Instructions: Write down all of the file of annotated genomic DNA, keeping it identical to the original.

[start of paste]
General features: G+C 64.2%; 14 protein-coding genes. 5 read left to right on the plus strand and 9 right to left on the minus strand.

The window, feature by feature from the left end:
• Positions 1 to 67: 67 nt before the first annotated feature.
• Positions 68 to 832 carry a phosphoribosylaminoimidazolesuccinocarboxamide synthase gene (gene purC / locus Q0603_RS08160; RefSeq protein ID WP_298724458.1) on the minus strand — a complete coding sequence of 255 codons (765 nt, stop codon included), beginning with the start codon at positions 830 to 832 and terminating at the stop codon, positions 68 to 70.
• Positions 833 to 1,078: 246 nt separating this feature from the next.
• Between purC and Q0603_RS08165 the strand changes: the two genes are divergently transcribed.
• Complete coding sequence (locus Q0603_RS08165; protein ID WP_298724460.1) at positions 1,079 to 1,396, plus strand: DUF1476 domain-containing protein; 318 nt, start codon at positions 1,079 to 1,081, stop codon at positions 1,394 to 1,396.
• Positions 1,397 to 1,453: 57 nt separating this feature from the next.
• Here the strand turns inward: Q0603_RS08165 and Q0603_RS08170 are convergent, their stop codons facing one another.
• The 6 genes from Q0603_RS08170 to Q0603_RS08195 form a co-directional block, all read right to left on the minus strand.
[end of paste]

General features: G+C 64.2%; 14 protein-coding genes. 5 read left to right on the plus strand and 9 right to left on the minus strand.

The window, feature by feature from the left end:
• Positions 1 to 67: 67 nt before the first annotated feature.
• Positions 68 to 832 carry a phosphoribosylaminoimidazolesuccinocarboxamide synthase gene (gene purC / locus Q0603_RS08160; RefSeq protein ID WP_298724458.1) on the minus strand — a complete coding sequence of 255 codons (765 nt, stop codon included), beginning with the start codon at positions 830 to 832 and terminating at the stop codon, positions 68 to 70.
• Positions 833 to 1,078: 246 nt separating this feature from the next.
• Between purC and Q0603_RS08165 the strand changes: the two genes are divergently transcribed.
• Complete coding sequence (locus Q0603_RS08165; protein ID WP_298724460.1) at positions 1,079 to 1,396, plus strand: DUF1476 domain-containing protein; 318 nt, start codon at positions 1,079 to 1,081, stop codon at positions 1,394 to 1,396.
• Positions 1,397 to 1,453: 57 nt separating this feature from the next.
• Here the strand turns inward: Q0603_RS08165 and Q0603_RS08170 are convergent, their stop codons facing one another.
• The 6 genes from Q0603_RS08170 to Q0603_RS08195 form a co-directional block, all read right to left on the minus strand.